Politics·Updated

Senate votes to hear testimony from Vice-Admiral Mark Norman

A second attempt to hold parliamentary hearings into the collapse of the criminal case against Vice-Admiral Mark Norman was successful Tuesday as a handful of Independent senators vote in favour of a Conservative motion to hear him testify.

Military's former 2nd in command, and his boss, expected to appear

Federal Crown prosecutors dropped their breach-of-trust case against Vice-Admiral Mark Norman earlier this month, ending one of the most politically charged cases in Canadian history. (Sean Kilpatrick/Sean Kilpatrick)

A second attempt to hold parliamentary hearings on the collapse of the criminal case against Vice-Admiral Mark Norman was successful late Tuesday, as a handful of Independent senators voted in favour of a Conservative motion to hear him testify.

The motion, put before the Senate defence committee, calls on it "to examine and report on the circumstances that led the RCMP to lay now stayed criminal charges" against Norman, the military's former second-in-command.

The committee now looks to see the former vice chief of the defence staff, his boss Gen. Jonathan Vance and Defence Minister Harjit Sajjan called to testify before June 20, when Parliament is widely expected to rise for the final time before the fall election.

The committee will have to meet again to decide when that testimony will be heard.

On Wednesday, Sajjan said he is "always happy to participate in the Parliamentary process" and that he's spent considerable time already testifying before the Senate.

"The Senate has the ability and right to be able to study any subject that they want," Sajjan said. He added the federal government stayed out the legal process until it had run its course, at which point he "reassessed the criteria for reimbursements," a reference to the government offering to pay Norman's legal fees.

He said it will be up to Vance to decide when Norman returns to work and in what capacity.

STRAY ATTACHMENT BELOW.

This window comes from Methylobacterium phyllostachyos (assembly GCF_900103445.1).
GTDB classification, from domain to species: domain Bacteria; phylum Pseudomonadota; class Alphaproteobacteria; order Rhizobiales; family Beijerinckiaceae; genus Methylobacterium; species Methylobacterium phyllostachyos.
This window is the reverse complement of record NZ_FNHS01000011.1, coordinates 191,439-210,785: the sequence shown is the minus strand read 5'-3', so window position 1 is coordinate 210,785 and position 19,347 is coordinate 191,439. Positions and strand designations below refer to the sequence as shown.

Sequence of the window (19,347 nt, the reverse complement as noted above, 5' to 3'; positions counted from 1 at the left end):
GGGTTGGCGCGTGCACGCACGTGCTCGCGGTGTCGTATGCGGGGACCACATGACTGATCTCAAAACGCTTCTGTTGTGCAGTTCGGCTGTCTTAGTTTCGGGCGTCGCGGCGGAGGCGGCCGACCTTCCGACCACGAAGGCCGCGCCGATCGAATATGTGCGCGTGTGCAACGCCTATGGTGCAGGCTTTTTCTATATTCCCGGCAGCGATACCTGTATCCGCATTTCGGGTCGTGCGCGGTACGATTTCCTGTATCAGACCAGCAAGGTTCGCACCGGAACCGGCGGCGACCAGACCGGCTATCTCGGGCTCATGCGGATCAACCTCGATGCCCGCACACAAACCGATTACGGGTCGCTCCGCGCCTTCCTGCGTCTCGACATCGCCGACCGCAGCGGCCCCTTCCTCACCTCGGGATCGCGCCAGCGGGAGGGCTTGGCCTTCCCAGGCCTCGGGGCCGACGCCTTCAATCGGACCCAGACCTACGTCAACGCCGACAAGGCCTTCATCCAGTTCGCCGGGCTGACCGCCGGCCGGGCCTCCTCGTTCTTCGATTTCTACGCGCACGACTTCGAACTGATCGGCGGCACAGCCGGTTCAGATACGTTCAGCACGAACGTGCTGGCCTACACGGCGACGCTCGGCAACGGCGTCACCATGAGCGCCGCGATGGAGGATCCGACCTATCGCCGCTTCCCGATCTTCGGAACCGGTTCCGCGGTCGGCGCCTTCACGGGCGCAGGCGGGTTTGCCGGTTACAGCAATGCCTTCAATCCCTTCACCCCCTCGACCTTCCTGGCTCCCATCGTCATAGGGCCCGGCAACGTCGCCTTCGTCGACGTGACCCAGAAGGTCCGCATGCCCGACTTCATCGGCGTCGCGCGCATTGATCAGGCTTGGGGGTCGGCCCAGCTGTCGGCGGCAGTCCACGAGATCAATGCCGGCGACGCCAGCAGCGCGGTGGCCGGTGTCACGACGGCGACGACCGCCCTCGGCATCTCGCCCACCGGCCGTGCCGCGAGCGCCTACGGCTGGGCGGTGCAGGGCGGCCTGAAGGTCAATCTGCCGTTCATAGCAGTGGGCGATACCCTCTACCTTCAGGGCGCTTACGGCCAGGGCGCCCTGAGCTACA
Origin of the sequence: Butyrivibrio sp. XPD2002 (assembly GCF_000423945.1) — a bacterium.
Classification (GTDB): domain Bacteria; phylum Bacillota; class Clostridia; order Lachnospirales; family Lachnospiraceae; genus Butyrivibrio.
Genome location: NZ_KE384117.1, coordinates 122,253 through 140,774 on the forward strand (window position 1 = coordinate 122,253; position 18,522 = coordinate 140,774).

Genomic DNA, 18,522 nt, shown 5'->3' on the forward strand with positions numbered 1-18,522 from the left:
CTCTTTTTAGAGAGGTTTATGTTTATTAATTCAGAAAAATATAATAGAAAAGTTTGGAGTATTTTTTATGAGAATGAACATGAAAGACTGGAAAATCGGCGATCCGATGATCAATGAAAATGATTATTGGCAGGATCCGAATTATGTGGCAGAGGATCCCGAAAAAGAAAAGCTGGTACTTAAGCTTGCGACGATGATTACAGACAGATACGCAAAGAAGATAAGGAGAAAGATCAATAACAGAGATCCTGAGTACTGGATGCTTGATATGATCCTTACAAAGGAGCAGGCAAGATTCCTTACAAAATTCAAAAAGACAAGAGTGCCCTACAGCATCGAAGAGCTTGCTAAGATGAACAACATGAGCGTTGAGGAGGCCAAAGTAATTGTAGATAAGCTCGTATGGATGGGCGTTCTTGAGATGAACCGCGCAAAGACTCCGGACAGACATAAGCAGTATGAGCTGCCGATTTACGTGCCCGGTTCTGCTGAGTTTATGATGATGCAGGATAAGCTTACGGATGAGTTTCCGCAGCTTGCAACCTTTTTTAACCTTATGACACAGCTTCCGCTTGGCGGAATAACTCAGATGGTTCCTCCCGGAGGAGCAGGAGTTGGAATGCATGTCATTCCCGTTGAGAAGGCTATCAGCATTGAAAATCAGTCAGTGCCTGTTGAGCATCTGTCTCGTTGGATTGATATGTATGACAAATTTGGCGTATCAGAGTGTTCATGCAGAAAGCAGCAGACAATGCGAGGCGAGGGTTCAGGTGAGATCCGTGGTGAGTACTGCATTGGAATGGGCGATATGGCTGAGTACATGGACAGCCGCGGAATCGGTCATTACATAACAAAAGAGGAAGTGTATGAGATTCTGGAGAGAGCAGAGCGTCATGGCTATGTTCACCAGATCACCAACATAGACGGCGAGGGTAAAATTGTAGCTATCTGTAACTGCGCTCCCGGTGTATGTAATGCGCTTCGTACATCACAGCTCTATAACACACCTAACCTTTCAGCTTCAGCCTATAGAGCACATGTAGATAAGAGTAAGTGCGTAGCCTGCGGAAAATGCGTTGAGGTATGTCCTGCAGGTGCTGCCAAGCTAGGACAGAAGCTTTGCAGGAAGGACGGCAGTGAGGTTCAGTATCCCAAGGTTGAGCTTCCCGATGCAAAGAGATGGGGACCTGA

The Crown withdrew a charge of breach of trust against Norman, who was accused of leaking cabinet secrets related to a $668 million shipbuilding deal in 2015.

Prosecutors said there was no reasonable prospect of conviction after defence lawyers presented them with new evidence, including interviews, that had not been done by the RCMP.

Neither the Crown nor the defence would say what that evidence might be.

It is known that a portion of the Crown's case rested on allegations Norman leaked cabinet secrets under the former Conservative government. But none of the former ministers or political staffers who claim Norman was acting under their instructions in dealing with the Davie Shipyard, in Levis, Que. were interviewed by police.

Senators on both sides of the political divide agreed the case has raised a number of major public policy concerns.

"We have a good platform here to examine what happened to Vice-Admiral Norman and give him an opportunity to explain himself in public," said Conservative Senator Jean-Guy Dagenais, who sponsored the motion.

"I don't understand how you could suspend someone with such a brilliant career for two years.

"I don't understand what the RCMP did during their investigation. We've [now] told Vice-Admiral Norman, 'Don't worry, no more accusations, you can go back to work.'"

House committee declined to investigate

The Liberal-dominated House of Commons defence committee declined to investigate when the question was put to it on May 16. At the time, Liberal MPs said they were not convinced by almost two hours of opposition arguments.

Independent Sen. Andre Pratte said Tuesday that "on principle" he agreed that there should be an investigation, but voted against the motion after saying he had reservations about the odds of completing it before Parliament adjourned.  

"It's important," he said. "It should be investigated."

Nova Scotia Liberal Sen. Terry Mercer, who was also on the no side, had a warning for Conservatives who have been clamouring for an investigation: "Be careful what you ask for in this business."

A self-proclaimed friend of Norman, he said he also wanted to know how the country's second most powerful member of the military became caught up in such a scandal, but threatened to call members of the former Conservative government, including cabinet ministers.

"I think there's nothing more partisan than this motion," said Mercer. "We're months away from an election. The object, I would suggest, is for the Conservatives to get this out in front of the public and go on a fishing trip to find something to embarrass the current government."

The importance of Norman testifying before Parliament was underlined by experts a few weeks back, who said that while still in uniform the vice-admiral is governed by military regulations that prohibit him from criticizing both his superiors and the government. But he will be able to speak his mind more freely under under the protection of parliamentary privilege.

About the Author

Murray Brewster

Defence and security

Murray Brewster is senior defence writer for CBC News, based in Ottawa. He has covered the Canadian military and foreign policy from Parliament Hill for over a decade. Among other assignments, he spent a total of 15 months on the ground covering the Afghan war for The Canadian Press. Prior to that, he covered defence issues and politics for CP in Nova Scotia for 11 years and was bureau chief for Standard Broadcast News in Ottawa.